F. Springett letter 1 January 1918





Jan 1st 1918

Rifn F.W. Springett

A Company 3rd Platoon

51st Bn K.R.R.





My Dear Brother Sid,

Just a few lines hoping they will find you in the best of health as it leaves me A1.

Fancy her arriving at 3 o’clock that was rather a nuisance for you. Still I might stand a chance of seeing her yet.

I can’t promise to be down here by Sunday next week. I hear that we are moving next Wednesday.

Still I will let you know as soon as I know, you bet I will.

It is awful cold down here, really to bad as our parade ground is right on the sea front.

The wind does blow too.

Yes Sid, I had a right time while I were home, thanks very much for all you did for me, I shall never forget it.

I’ve got over my leave now, it wants a bit of doing through.

Well Dear Sid, I hope this letter finds you A1.  I don’t think I have much more to say this time, so I will close, wishing you a Happy New Year also the Best of Luck.

Best Love

I remain

Your Affec Brother



P.S. Excuse short letter


With cover to Mr S.K. Springett, 29 Bath Road Dartford Kent


Alf Smith’s letter 1 January 1918

Jan 1st 18


My Dear Father


Just a few lines to wish you all a very happy New Year; & I hope it will be brighter than the past I fancy it will be as I think the end of this war is not far off now.

Thank you for letter, the card was from the Matron of the hospital where I was at Cumberland I can bet I should not mind being there now under the same conditions.  What sort of weather are you getting have had plenty of snow here.

Well how did you enjoy your Xmas we had a jolly fine time under the circumstances the worst part was the cold & we could not have any fires being in barns I will give you a short account of the feast &c.  breakfast 8 A.M. ham jam (not chicken) bread & butter & S.Ms tea (or extra sweet) Dinner, roast beef, potatoes cabbage, Xmas pudding & custard, apples nuts & raisins.  Tea bread, butter jam, cake, cheese & tin fruit.  We ended up with a fine concert plenty of beer, cigarettes & cigars, & sandwiches for supper.  We had a jolly good time.

I think we are paying for it now 5 & sometimes 8 in a loaf of bread a day & no money have not paid out for over a fortnight.  There was a fine cinema at the village where we have just left but I could not go being stony.  I had two good feeds of fried eggs.  We are not in any inhabited parts now there are several canteens about where you can buy cigarettes, biscuits, & tin food it helps to fill.  I think we are here for about a month.  One good thing we are in huts now so we can have a jolly good fire.

Please thank Ethel & Winnie for their cards.  I had a card from Nell I hope you enjoyed yourself with them also with Ciss.

Cannot think of any more news to tell you.  Glad to say I am A1.  I hope you are all in the best of health.

Wishing you all again a very happy New Year.  Au revoir.

Your devoted



War Diary of 2/6th Sherwood Foresters for December 1917

WAR DIARY Of 2/6th Sherwood Foresters For December 1917



Place       Date    Hour                                                Summary of Events and Information


1/12/17                                                            Fighting Strength  Officers  32

Other Ranks  806

LA VACQUERIE 1.12.17  1.am.     Attached 20th Division in Hindenburg Line R.10.d. and R.16.b.

R.16                                                    Battalion in Reserve to 11th Bn K.R.R.

(Special Sheet)                                    The 12th Division who were holding front line on our right were heavily attacked about 3 pm.

57C N.E., S.E. and 57b N.W., S.W.  Some of this Division fell back to Sunken Road R.16.b.6.2. (our right flank).  Half of our right flank Company moved to Sunken Road R.16.b.3.2. facing South to form a defensive flank.  This position was untenable and the half company were moved to trench at R.16.a.5.0.  One platoon of our Reserve Company moved to trench at R.10.c.7.5.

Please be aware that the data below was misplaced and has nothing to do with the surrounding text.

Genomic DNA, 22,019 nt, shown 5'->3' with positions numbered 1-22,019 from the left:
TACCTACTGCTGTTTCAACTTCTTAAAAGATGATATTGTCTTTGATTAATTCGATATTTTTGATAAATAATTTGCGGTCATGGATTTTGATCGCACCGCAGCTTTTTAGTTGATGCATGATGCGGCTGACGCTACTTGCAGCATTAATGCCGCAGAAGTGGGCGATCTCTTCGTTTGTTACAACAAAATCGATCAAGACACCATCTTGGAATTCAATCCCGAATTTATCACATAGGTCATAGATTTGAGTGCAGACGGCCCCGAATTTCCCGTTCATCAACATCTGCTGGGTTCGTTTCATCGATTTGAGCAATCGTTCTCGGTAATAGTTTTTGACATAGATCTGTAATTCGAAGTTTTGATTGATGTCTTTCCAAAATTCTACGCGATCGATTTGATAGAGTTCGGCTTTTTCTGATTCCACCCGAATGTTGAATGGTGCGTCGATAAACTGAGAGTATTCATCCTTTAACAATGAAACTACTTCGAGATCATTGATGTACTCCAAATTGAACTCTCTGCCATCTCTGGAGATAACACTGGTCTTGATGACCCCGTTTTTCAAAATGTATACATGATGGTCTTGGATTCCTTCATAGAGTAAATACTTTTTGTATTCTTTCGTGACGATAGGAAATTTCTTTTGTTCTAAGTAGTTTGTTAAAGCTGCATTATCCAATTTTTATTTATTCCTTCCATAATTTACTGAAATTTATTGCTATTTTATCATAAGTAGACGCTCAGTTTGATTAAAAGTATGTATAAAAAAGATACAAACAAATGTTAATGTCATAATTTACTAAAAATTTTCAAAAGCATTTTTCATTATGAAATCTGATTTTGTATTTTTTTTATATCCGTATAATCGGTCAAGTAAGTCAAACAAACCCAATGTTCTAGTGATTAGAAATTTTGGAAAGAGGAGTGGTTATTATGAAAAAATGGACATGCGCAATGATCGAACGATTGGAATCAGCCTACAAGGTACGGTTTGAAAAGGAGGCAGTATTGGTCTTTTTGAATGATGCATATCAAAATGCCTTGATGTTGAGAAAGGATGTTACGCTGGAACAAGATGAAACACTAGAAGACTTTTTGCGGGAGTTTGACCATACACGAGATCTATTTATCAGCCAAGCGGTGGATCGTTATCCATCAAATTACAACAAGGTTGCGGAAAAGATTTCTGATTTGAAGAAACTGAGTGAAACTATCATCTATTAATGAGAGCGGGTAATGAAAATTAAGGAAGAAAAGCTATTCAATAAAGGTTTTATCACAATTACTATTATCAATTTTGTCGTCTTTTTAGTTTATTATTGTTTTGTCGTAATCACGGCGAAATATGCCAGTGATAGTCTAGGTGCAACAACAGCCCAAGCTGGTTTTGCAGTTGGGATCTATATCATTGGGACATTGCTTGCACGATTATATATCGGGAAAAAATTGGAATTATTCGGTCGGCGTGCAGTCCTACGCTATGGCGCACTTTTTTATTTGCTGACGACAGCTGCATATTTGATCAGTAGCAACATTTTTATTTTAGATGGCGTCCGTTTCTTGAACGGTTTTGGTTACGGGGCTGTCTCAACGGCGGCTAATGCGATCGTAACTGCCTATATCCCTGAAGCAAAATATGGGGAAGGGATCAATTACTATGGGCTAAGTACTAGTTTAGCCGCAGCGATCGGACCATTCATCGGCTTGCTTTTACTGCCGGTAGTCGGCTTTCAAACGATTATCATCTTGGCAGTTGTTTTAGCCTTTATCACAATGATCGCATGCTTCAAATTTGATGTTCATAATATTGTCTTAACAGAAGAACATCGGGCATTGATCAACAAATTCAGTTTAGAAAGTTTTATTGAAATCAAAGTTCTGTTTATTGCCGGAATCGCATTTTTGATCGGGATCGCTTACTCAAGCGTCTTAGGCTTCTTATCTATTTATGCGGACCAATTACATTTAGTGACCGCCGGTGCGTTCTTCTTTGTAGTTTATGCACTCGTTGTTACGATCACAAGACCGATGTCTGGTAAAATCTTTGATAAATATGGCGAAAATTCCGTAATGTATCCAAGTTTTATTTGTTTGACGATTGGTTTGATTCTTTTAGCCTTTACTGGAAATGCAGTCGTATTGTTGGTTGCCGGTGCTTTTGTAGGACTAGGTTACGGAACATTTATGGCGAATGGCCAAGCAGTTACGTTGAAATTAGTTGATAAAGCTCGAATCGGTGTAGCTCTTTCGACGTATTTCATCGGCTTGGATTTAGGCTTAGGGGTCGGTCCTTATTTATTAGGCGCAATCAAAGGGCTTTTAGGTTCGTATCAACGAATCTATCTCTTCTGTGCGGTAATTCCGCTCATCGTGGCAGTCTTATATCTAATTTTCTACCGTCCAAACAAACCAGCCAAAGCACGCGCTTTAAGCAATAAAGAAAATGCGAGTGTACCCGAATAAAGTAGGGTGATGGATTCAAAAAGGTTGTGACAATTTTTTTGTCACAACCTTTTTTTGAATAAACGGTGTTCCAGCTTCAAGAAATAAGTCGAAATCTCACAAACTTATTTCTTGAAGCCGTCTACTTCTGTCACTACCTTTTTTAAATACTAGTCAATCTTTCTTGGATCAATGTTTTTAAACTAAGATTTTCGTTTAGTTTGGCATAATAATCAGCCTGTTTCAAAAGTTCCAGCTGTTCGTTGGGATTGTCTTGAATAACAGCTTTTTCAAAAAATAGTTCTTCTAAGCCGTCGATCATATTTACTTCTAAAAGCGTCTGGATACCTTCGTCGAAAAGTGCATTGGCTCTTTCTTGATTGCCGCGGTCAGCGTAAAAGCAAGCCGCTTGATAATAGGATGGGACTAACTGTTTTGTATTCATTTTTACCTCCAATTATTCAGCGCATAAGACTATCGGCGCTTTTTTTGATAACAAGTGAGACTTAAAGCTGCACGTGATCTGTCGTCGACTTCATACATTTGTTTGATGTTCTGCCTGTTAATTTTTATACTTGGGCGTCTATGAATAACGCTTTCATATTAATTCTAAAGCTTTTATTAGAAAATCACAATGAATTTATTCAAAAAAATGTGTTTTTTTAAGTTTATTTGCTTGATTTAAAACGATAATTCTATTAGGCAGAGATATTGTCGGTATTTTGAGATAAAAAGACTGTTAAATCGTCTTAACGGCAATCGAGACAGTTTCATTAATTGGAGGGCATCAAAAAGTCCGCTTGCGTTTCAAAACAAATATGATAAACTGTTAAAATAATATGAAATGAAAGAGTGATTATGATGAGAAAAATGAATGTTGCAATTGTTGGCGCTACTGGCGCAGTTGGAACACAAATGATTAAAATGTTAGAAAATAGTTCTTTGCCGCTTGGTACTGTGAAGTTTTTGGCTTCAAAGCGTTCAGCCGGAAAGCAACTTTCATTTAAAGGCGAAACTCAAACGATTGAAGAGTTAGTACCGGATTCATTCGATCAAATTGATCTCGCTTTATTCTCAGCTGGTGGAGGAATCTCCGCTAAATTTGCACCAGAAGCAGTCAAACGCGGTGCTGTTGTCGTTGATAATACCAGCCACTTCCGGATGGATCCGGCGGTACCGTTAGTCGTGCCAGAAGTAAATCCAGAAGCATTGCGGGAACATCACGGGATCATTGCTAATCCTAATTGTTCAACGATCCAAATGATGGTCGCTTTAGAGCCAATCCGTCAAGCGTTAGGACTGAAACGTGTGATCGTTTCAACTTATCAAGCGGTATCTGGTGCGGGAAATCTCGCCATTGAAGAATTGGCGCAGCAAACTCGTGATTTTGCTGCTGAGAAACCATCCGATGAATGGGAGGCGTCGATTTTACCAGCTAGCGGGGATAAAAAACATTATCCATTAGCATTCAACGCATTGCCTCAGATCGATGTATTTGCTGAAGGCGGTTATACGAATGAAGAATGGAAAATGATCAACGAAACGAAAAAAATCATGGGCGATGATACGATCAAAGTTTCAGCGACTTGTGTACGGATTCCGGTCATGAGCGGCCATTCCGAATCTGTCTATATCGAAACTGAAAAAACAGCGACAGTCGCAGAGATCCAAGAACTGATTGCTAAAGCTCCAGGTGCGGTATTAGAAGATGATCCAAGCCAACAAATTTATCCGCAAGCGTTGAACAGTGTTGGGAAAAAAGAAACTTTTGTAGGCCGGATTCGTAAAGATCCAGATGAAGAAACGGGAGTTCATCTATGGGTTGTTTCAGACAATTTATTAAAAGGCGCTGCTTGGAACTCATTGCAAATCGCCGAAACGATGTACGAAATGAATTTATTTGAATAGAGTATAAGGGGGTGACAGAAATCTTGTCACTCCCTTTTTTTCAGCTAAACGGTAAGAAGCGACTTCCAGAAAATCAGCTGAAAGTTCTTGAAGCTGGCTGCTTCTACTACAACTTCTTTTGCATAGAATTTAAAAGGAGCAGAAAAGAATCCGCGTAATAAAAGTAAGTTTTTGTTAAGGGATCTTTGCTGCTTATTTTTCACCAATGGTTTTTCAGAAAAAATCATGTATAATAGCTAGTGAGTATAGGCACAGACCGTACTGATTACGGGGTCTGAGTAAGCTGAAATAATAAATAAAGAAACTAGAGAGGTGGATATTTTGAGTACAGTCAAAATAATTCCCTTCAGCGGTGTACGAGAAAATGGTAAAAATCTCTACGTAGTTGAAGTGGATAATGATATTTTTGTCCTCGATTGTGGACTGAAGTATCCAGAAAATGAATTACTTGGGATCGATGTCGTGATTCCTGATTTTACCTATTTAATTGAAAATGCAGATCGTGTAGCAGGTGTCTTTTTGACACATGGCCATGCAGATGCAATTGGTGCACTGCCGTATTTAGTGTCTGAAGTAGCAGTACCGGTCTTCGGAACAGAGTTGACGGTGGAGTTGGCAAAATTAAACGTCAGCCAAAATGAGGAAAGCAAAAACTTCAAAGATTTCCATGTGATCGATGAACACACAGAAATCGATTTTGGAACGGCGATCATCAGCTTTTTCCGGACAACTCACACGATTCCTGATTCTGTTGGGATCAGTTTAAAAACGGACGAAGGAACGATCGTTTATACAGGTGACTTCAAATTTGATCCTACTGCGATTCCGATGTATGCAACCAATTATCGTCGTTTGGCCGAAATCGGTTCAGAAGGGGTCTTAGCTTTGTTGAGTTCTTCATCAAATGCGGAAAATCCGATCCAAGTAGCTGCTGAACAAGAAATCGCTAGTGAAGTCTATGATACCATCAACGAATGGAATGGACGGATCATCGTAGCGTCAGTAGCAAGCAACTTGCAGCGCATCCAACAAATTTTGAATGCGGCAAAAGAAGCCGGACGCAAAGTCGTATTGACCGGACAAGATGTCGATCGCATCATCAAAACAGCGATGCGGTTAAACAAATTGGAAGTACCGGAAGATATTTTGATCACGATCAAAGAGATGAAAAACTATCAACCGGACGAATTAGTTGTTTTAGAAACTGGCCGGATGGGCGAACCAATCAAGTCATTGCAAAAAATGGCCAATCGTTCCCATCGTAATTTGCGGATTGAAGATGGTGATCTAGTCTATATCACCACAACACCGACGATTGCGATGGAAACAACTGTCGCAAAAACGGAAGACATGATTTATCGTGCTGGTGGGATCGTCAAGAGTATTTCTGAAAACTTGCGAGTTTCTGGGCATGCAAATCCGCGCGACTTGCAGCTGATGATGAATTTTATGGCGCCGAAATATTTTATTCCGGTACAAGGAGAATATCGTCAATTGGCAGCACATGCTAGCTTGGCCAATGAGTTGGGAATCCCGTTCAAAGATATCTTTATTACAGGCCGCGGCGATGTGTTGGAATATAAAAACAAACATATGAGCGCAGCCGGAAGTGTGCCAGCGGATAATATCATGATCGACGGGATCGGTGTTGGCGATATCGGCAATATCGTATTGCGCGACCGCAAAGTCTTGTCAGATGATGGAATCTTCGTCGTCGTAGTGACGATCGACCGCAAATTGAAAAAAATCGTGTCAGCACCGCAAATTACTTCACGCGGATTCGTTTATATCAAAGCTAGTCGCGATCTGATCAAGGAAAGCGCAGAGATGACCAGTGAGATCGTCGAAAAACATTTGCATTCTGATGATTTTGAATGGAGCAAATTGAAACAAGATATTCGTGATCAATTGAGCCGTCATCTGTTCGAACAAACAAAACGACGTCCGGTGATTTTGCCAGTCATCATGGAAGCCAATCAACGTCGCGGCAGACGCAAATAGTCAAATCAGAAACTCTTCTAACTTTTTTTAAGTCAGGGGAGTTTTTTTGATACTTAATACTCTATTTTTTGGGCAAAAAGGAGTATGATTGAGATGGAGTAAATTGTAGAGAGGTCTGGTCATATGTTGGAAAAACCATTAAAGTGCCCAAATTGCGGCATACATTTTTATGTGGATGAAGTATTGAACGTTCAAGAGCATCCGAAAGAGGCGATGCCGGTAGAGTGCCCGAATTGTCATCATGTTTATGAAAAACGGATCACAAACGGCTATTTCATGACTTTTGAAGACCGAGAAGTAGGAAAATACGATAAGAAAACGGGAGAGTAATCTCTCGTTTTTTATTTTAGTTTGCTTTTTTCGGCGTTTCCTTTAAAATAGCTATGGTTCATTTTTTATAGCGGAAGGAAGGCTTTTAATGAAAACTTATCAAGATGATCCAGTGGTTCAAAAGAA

On our left front enemy made bombing attacks up C.T.s and succeeded in driving back a portion of the front line. We sent up 1 Platoon to reinforce, but owing to absence of bombs it was unable to drive enemy back.

One Platoon of Left Company moved forward to assist in checking enemy’s advance. One Platoon from Reserve Company replaced the Platoon.

2.12.17                                   Heavily bombarded in early morning.  Enemy attacked in the afternoon on our right flank and caused front line to fall back to Sunken Road at R.16.b.6.2. and trench occupied by our Battalion at R.16.b.3.2.  Our Lewis Guns and rifle fire held up his attack at this point.  On our left front the enemy made attempts to bomb up C.T.s and succeeded in getting into the trench.  Remaining platoon of Reserve Company was sent forward and took up a position in the Sunken Road at R.10.d.3.8. and R.10.d.3.6. to cover any attempt of the enemy to gain possession of Sunken Road R.10.d.1.8.



LA VACQUERIE  3/12/17  4.25 am.            Battalion relieved by 2/6 Warwicks.


10.pm.         Moved to MOLE trench in 31.a.10.3. near RIBECOURT.

4/12/17  10.30 am.                         Moved to trenches in Q.4 at TRESCAULT.

TRESCAULT 5/12/17 to 8/12/17      Battn in reserve at Q.4.

9/12.17  6.pm.         Battn moved up to FLESQUIRES.

FLESQUIRES 10/12/17 1.30 am.      Relieved 2/5 Lincs in front line K.18.a.& b. (MOEUVRES (Special Sheet) )

11/12/17 to 13/12/17          Battn occupied front line in K.18.a. & b. (MOEUVRES Special sheet)

14/12/17  2 am.   Relieved by 2/5 South Staffs.

FLESQUIRES 14/12/17 to 16/12/17 Battn occupied Reserve line in K.24.a. (MOEUVRES Special sheet).

17/12/17  8.pm.                               Battn relieved by 2/5th Lincolns.  Marched to BERTINCOURT.  Battn billeted.

BERTINCOURT 18/12/17 to 20/12/17         Company Training.

ROCQUINY 21/12/17                       Battn marched to ROQUINY.  Billeted in huts for the night.

BEAULENCOURT 22/12/17            Battn marched to BEAULINCOURT.  Billeted in huts.

23/12/17              Battn Training.

24/12/17              Battn Training.

25/12/17              Battn marched to BAPAUME.  Entrained at BAPAUME, detrained at HOUVIN.

Marched to MAGNICOURT.

MAGNICOURT     26/12/17 to 31/12/17      Battn & Company training.